October 18, 2023
WASHINGTON, DC -Today the Public Innovation Project (PIP), a new nonprofit focused on policies that will promote the public interest in patent policy debates, was launched.
PIP’s focus will be on a range of issues affecting how our patent laws impact the daily lives of Americans. When patent holders abuse the system the impacts are great. The prices of everything from life saving drugs to electronics get increased because of the bad behavior of companies to the detriment of everyone else. Anti-competitive behavior prevents competition in markets, small businesses from growing and hinders innovation rather than promoting it.
In pharmaceutical and biotech markets, multi billion dollar companies like Abbvie and United Therapeutics have a long history of unfairly squashing competition that would lower prices, provide more innovative solutions and better patient outcomes. Manufacturers of consumer products often face abusive licensing practices and the threat of injunctive release on imported parts and goods, driving up the prices on consumer goods like smart phones, computers, laundry machines, refrigerators, cars and tractors. The proliferation of non-innovative patents and the damage they cause as a weapon for litigation or unfair licensing practices is a multi-billion industry with no consumer benefit.
”Never has it been more important for policymakers to hear about the benefits of pragmatic and responsible patent policy. Re-aligning our patent system with the public interest will lower prices across a wide range of important products while still supporting a healthy innovation ecosystem. Patent gaming has been a drag on inventiveness, and putting a stop to it will unleash our innovation economy,” said Matthew Lane, Chairman of the Board of PIP and former Executive Director of the Coalition Against Patent Abuse (CAPA).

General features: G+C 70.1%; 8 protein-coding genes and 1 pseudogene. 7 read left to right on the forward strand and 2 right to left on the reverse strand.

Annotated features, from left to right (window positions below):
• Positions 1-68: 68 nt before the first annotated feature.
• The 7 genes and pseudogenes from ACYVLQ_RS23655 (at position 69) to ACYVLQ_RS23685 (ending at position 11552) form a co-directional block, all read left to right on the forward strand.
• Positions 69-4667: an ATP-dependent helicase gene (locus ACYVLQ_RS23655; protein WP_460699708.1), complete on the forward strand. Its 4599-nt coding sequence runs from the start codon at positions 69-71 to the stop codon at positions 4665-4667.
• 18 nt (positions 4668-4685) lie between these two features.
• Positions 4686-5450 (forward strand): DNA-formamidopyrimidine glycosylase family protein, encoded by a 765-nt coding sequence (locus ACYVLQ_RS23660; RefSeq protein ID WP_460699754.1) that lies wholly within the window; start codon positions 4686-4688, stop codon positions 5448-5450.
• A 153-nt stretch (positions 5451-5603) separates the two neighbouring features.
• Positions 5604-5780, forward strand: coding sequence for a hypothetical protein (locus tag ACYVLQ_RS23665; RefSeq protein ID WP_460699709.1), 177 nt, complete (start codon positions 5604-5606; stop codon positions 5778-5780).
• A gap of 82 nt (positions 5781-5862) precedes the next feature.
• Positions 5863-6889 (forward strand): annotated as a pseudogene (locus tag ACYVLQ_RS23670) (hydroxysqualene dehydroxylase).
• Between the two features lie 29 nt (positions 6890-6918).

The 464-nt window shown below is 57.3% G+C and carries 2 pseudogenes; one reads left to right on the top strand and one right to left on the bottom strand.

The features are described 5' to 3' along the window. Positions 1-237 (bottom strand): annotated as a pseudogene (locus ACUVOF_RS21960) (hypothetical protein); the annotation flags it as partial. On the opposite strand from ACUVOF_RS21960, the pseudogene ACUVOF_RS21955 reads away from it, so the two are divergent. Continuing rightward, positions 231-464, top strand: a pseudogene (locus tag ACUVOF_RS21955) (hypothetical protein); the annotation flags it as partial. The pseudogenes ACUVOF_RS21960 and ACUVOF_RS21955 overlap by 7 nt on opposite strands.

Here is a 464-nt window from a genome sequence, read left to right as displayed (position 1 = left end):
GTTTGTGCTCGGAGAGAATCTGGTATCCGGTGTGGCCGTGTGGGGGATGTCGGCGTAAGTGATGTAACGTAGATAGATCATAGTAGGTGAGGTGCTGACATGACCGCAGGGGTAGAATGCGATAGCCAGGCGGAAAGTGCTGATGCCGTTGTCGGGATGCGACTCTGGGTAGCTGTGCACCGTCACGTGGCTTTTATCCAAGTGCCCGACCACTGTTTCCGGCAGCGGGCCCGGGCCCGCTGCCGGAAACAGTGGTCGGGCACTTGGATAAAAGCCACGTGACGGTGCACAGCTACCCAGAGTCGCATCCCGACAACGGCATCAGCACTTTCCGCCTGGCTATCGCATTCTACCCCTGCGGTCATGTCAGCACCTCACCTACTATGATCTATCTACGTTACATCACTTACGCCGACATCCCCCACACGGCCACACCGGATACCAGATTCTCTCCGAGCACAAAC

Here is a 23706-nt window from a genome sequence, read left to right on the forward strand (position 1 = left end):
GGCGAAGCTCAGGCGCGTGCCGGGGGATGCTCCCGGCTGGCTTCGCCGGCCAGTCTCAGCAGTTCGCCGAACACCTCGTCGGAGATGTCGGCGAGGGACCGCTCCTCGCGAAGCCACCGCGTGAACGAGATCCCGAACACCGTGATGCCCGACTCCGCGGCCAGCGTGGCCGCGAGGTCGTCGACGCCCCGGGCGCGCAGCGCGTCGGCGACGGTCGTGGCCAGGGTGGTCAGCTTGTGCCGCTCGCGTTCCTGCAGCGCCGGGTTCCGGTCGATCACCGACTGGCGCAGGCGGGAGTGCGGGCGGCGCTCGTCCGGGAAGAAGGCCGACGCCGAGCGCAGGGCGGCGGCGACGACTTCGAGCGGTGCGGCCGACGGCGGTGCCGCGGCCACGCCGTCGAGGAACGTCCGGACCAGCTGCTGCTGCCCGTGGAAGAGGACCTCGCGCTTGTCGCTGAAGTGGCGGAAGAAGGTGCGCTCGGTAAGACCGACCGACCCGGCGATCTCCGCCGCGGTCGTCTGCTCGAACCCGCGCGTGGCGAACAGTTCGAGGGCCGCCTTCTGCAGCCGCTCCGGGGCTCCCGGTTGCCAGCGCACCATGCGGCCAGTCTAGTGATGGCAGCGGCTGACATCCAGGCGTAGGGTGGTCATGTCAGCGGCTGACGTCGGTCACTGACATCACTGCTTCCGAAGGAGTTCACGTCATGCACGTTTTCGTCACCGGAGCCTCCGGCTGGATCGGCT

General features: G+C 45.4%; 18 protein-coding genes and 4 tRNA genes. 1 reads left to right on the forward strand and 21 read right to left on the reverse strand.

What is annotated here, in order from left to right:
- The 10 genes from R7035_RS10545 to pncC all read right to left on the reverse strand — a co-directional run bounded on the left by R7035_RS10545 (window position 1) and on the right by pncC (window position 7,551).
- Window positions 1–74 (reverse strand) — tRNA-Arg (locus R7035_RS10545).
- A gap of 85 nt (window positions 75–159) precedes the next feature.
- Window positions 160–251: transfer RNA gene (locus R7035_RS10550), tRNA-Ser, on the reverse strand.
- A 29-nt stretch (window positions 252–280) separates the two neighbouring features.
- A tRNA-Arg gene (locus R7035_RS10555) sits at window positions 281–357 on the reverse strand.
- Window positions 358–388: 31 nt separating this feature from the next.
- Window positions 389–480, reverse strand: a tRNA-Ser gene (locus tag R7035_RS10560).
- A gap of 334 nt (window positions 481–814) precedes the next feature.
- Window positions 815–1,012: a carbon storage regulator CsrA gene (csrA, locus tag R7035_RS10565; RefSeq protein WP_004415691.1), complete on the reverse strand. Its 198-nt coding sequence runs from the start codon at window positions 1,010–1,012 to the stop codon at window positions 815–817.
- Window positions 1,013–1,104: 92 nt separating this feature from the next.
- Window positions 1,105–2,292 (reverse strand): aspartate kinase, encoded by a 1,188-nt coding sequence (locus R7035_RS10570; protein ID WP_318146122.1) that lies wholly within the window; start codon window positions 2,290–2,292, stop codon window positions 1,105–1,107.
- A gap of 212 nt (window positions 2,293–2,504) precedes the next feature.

“I’m delighted that the Public Innovation Project will be contributing its voice and expertise to the patent policy conversation. Advancing the public interest is foundational to the patent system, and for policymakers to achieve patent law’s goals of progress and innovation, they need to hear from representatives of that public interest. I look forward to PIP’s engagement on key patent issues, together with a widening body of policy advocates calling for a patent system that works for everyone,” said PIP founding Board Member and American University Assistant Professor of Law Charles Duan.
“Patent Abuse is a real problem that needs real solutions. From patent thicketing in the pharmaceutical industry to abuse of standard essential patents, esoteric issues that most Americans do not think about have real impacts on them everyday” said PIP Executive Director Joshua Lamel.